5 Early Madonna songs that prove she’s a pop pioneer
In the age of Beyonce and Taylor Swift, it may be easy to forget that female pop stardom as it is today was something that had to be created. That there had to be walls and ceilings torn down so that Beyonce could publicly declare she’s a feminist and Taylor Swift could release whole alternate versions of her albums. But all that re-invention, the coded imagery in music videos, the ownership of femininity alongside sexuality, and the credibility of the female pop star (and her fans) would not be the default in pop culture today if it wasn’t for Madonna. She emerged in the 80s New York club scene to become a dancer, singer, producer, actor, director, and LGBTQ+ icon the world over. And along the way, like many women in the music industry, she was also dismissed and overlooked because of the music she made (and didn’t always get credit for making) and the various outcries about the way she expressed herself. For her 65th birthday on August 16, 2023, we took a look at five songs from her early career that shaped pop music culture as we know it today.
Material Girl (Like a Virgin) 1984
Released as the second single from her second album Like a Virgin, “Material Girl” is the track that established Madonna as an icon. It may be in part because, in the music video, she channeled another icon, Marilyn Monroe, in a pink dress and blond hair from a number in Gentlemen Prefer Blondes, but the undeniably bouncy synth punctuated with robotic backing vocals likely contributed too. Plus, the audacious triumph in the last verse where she declares experience has made her rich and now the moneyed men are after her may have been an early version of the boss girl.
Papa Don’t Preach (True Blue) 1986
“Papa Don’t Preach” was a controversial song to release in 1986 because of its narrative about teen pregnancy and the narrator in the song choosing to keep her baby. Opposition came from all kinds of women’s organizations who either thought the song was encouraging teen pregnancy, or that it was promoting an anti-abortion message. “[The song] just fit right in with my own personal zeitgeist of standing up to male authorities, whether it's the pope, or the Catholic Church or my father and his conservative, patriarchal ways,” Madonna said in a 2009 Rolling Stone interview. The music video also saw Madonna debut a new look, appearing with cropped, platinum hair, and beginning a journey as the queen of reinvention.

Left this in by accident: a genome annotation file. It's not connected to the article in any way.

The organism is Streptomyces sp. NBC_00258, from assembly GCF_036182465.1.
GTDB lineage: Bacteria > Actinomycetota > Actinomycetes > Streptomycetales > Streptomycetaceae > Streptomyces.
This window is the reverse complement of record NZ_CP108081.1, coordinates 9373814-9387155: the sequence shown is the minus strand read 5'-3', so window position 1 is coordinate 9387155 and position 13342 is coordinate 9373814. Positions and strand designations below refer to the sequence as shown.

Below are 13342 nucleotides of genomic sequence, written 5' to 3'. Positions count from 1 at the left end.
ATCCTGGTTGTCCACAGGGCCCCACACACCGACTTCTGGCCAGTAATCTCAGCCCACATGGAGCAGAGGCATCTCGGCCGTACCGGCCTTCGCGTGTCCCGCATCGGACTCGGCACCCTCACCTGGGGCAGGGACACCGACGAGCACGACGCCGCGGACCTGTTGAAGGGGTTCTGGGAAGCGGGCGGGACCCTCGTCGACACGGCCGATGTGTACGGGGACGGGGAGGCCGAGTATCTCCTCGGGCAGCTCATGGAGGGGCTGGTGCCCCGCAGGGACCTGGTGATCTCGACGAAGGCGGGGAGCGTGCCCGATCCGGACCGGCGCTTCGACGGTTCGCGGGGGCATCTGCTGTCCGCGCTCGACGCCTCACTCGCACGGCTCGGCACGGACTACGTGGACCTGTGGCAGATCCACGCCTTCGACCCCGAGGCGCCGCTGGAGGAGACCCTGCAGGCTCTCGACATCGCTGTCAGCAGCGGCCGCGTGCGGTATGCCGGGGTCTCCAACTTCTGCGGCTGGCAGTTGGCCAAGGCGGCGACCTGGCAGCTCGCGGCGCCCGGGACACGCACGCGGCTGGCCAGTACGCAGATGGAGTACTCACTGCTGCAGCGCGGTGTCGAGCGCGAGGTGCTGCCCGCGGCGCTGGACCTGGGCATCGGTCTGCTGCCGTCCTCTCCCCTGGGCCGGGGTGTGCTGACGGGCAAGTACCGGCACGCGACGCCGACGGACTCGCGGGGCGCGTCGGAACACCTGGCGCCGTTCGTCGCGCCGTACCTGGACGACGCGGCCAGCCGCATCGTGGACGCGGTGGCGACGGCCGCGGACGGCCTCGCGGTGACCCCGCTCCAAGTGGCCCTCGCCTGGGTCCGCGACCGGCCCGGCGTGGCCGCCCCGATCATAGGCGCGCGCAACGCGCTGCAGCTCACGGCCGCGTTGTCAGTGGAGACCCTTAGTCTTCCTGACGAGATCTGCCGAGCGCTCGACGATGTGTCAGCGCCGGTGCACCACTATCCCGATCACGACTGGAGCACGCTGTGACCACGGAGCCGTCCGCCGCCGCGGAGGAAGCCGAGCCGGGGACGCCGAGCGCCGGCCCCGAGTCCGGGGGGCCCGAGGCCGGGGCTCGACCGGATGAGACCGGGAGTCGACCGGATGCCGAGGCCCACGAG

Like A Prayer (Like A Prayer) 1989
There is so much to this song: the guitar intro from Prince, Madonna’s strong and clear voice, the tear-inducing gospel choir, and of course, the iconic music video, which extended her beef with the Catholic Church. In the video, a Black man is accused of a murder committed by a group of white men, and he runs into a church for refuge. Images during the mini-movie include stigmata and other Catholic symbolisms, the KKK and burning crosses, and Madonna kissing a Black saint. The Vatican wanted the video banned, and Madonna lost a deal with Pepsi during the controversy. Drama aside, the song was a massive success, showcasing Madonna as a producer as well as singer, and igniting singalongs worldwide with its anthemic refrain.
“Vogue” (I’m Breathless) 1990
“Vogue” was inspired by vogue dancers and choreographers Jose Gutierez Xtravaganza and Luis Xtravaganza from the Harlem "House Ball" community. The song and its success highlighted the power of Madonna’s influence as one of the first works in mainstream popular culture to bring the queer, Black- and Latino-led ballroom scene into the mainstream spotlight. Its release was also particularly significant because the song and video came out during the height of the AIDS pandemic, celebrating queer life at a time when it wasn’t common or even deemed safe to do so. In addition, “Vogue” brought club culture and dance music to the mainstream sound, fusing the house and techno music popular in queer communities with the melodies and gloss of pop.
Human Nature (Bedtime Stories) 1995
By 1995, when her sixth studio album Bedtime Stories was released, Madonna had released Sex, a coffee table book, and an album called Erotica, both of which were heavily criticized by a society not always open to the idea of female sexuality. “Human Nature”, which samples East Coast hip hop group Main Source’s “What You Need,” is a response to the media and critics. In it, Madonna is directly unapologetic (“And I’m not sorry,” she sings over the R’n’B beat) and at one point dares to ask if it would be better if she was a man. The video is an S&M and latex-inspired choreographed dream which also highlighted her continuous nod to queer and underground subcultures, showing yet again that through her reinventions she’d always be consistently outspoken.